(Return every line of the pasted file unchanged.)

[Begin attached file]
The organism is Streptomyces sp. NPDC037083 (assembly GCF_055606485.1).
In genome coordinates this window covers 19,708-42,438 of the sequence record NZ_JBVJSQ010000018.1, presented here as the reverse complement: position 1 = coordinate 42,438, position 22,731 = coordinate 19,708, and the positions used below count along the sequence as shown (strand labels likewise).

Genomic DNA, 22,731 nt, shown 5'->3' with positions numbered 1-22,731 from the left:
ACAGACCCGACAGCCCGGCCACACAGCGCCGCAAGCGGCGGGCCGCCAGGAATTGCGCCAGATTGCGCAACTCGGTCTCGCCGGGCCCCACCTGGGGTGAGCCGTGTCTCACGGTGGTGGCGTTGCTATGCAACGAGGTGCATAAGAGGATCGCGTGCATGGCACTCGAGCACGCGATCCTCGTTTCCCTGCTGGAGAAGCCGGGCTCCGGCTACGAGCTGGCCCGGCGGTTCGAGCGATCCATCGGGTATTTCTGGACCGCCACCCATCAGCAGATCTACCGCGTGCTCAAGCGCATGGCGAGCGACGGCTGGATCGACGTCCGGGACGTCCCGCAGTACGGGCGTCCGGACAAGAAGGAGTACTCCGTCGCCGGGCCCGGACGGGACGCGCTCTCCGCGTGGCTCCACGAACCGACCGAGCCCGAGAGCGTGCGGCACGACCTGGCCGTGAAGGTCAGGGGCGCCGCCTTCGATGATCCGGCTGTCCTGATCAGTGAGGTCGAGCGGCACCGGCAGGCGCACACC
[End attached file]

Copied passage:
The organism is Streptomyces sp. NPDC037083 (assembly GCF_055606485.1).
In genome coordinates this window covers 19,708-42,438 of the sequence record NZ_JBVJSQ010000018.1, presented here as the reverse complement: position 1 = coordinate 42,438, position 22,731 = coordinate 19,708, and the positions used below count along the sequence as shown (strand labels likewise).

Genomic DNA, 22,731 nt, shown 5'->3' with positions numbered 1-22,731 from the left:
ACAGACCCGACAGCCCGGCCACACAGCGCCGCAAGCGGCGGGCCGCCAGGAATTGCGCCAGATTGCGCAACTCGGTCTCGCCGGGCCCCACCTGGGGTGAGCCGTGTCTCACGGTGGTGGCGTTGCTATGCAACGAGGTGCATAAGAGGATCGCGTGCATGGCACTCGAGCACGCGATCCTCGTTTCCCTGCTGGAGAAGCCGGGCTCCGGCTACGAGCTGGCCCGGCGGTTCGAGCGATCCATCGGGTATTTCTGGACCGCCACCCATCAGCAGATCTACCGCGTGCTCAAGCGCATGGCGAGCGACGGCTGGATCGACGTCCGGGACGTCCCGCAGTACGGGCGTCCGGACAAGAAGGAGTACTCCGTCGCCGGGCCCGGACGGGACGCGCTCTCCGCGTGGCTCCACGAACCGACCGAGCCCGAGAGCGTGCGGCACGACCTGGCCGTGAAGGTCAGGGGCGCCGCCTTCGATGATCCGGCTGTCCTGATCAGTGAGGTCGAGCGGCACCGGCAGGCGCACACC